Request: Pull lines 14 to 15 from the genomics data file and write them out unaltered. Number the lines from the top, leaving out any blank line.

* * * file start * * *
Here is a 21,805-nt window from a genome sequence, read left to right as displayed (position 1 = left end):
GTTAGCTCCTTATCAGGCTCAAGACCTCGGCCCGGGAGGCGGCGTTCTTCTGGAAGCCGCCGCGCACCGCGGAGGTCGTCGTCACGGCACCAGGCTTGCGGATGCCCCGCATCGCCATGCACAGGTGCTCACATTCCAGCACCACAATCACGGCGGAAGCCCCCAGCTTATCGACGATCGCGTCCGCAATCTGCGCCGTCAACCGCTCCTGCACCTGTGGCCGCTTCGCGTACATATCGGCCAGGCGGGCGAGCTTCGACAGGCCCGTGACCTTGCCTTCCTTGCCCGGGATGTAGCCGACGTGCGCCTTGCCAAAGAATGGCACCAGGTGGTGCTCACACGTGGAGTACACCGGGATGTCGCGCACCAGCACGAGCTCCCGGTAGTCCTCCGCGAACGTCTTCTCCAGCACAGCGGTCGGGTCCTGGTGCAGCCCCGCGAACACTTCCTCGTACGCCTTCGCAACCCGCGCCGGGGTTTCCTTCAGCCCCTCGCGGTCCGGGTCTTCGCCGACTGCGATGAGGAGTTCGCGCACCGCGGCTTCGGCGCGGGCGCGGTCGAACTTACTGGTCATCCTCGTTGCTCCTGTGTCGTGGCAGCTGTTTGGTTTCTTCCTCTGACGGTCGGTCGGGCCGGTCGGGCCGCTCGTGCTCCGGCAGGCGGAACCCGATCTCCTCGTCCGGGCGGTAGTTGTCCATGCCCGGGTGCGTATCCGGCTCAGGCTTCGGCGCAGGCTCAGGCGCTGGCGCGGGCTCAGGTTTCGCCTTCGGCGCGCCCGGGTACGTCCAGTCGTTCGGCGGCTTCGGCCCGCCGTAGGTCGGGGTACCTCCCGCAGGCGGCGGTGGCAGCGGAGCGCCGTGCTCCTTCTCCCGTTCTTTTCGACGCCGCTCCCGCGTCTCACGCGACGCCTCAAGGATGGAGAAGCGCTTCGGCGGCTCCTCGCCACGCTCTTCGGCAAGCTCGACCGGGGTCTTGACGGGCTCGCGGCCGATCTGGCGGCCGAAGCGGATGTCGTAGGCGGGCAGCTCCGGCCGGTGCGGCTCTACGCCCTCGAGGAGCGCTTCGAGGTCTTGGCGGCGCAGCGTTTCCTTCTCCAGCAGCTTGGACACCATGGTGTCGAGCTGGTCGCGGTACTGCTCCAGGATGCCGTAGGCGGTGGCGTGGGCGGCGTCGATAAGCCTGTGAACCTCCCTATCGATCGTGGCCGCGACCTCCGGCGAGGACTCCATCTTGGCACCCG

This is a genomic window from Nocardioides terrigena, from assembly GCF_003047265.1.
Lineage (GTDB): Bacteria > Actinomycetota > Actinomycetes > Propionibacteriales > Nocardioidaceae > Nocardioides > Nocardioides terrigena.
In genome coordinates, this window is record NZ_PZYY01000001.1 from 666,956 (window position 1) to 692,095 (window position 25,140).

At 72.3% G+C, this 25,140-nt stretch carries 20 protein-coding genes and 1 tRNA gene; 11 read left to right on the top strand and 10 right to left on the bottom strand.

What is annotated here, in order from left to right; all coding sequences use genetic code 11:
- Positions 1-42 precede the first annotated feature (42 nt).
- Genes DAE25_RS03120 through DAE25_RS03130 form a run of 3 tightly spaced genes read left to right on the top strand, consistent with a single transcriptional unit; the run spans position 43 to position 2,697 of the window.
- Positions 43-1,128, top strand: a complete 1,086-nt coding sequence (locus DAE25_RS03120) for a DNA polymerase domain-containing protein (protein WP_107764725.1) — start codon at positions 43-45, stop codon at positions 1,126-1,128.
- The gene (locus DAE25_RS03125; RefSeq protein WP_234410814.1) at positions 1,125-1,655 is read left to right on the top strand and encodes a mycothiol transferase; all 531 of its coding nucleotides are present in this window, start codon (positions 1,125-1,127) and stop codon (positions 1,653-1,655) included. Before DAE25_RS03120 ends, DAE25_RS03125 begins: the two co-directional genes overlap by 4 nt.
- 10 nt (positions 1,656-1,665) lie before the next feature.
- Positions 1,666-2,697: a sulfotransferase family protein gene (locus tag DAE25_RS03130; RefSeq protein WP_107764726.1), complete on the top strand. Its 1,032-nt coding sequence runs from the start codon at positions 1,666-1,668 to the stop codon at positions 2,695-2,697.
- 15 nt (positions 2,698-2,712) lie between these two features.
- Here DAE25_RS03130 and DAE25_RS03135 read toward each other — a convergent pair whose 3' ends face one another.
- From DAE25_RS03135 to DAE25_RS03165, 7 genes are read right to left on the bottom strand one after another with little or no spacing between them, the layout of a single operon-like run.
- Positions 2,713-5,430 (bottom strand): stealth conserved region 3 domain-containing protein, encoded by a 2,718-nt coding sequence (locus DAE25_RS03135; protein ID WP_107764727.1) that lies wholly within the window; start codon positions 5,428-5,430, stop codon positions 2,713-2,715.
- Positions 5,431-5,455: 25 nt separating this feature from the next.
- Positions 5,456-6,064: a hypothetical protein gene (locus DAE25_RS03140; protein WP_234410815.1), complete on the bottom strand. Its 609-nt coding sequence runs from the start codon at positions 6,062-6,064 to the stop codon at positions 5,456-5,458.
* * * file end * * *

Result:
- 15 nt (positions 2,698-2,712) lie between these two features.
- Here DAE25_RS03130 and DAE25_RS03135 read toward each other — a convergent pair whose 3' ends face one another.